Published by Cadiz Music / Sosumi.
Hard back, 416 pages
So much more than just another rock biography. Five years work, eighty interviews, this is a real labour of love and the result is a fantastic, emotional book “…a story that is as real and brutal as it is joyous and righteous”. Ged Babey is reduced to tears.
Most Ruts fan have probably got this book already by now. If they haven’t it’s only because its £25 and that is a lot of money for some people nowadays. Trust me though, it’s worth every penny. I thought I knew all I needed to know about the band when in truth I knew very little. This tells the whole story. Warts and all. The joy and the tragedy, the slapstick comedy (with the Damned) and the ugly violence (the brutal SPG).
For the uninitiated, if there is such a thing as a music fan who hasn’t heard (of) the Ruts, here’s the facts:
“Work began over five years ago when author Roland Link began meticulously researching the life and times of The Ruts / Ruts D.C. Widely and quite rightly regarded by those that know as one of the greatest punk bands of all time, The Ruts enjoyed three whirlwind years of success and a string of hits including ‘In A Rut’ (their debut single, released by reggae band Misty In Roots, sharing a common fight against racism and the National Front), ‘Babylon’s Burning’, ‘Something That I said’ and ‘Staring At The Rude Boys’ before releasing their now classic album ‘The Crack’ in 1979. Blessed with the musical talent to fuse angry street punk rebel anthems with bass heavy dub and reggae, The Ruts huge potential was cut short when singer Malcolm Owen tragically passed away in 1980. ‘Love In Vain’ follows the band’s story from their inception at the initial explosion of punk to their current re-birth as founding members Segs Jennings and Dave Ruffy continue to perform and create under the Ruts D.C. banner.”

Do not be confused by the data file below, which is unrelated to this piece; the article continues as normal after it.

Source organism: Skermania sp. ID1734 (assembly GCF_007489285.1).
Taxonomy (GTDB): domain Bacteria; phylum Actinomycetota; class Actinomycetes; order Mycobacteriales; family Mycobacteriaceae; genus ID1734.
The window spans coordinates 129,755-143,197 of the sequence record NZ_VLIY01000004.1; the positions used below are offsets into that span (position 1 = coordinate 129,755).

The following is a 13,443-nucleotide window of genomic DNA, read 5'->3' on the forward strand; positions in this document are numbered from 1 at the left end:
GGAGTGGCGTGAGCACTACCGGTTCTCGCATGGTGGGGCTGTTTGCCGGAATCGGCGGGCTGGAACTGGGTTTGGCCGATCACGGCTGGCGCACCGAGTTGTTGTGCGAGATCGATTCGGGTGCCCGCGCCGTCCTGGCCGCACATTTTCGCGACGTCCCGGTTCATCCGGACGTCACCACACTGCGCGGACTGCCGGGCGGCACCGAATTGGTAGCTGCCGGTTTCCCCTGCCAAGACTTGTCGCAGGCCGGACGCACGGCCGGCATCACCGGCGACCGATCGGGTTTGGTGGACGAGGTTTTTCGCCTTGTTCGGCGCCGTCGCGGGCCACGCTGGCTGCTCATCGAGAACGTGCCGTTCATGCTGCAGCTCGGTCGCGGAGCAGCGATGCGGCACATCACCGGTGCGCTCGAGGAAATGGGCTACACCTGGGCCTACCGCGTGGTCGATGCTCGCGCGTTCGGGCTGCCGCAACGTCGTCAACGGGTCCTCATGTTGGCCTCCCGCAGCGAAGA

I’ll be completely honest here, I find it bloody difficult to finish a book these days. Bad eyesight, short attention span, even with my new-ish varifocals, for me to finish a book is a fuckin’ rarity. Particularly if it’s a great big fat Bible-sized fucker like this. But I did it and am glad I made the effort as it’s one of the best rock-band-biographies I’ll ever read. It’s hard to believe it took so long for a book on the Ruts to appear, but the time was finally right, because at least now there is a kind of ‘happy ending’ in that Ruffy & Seggs (touring again) now know how much they are loved and appreciated, by friends, contemporaries and fans alike.
Rollins introduction is typically Rollins but for once absolutely spot on. The Ruts were a Peoples’ Band, rather than a managers’ scheme or press darlings. And they were most decidedly not band-wagon jumpers or a second-rate Clash as some fools would have you believe. They were musicians before punk, ‘hippies’, fun-loving, music-obsessed and not the right-on Socialist Worker types you might have expected from their politicized songs; that came through bitter experience of living in Southall in the late 70’s.
There are loads of bit-players in the story who’ll come as a surprise; Pete Townshend (a big fan), Phil Lynott (perhaps not a good influence), Tony Bennett (in passing) and Sid Vicious (floored by Malcolm with one punch).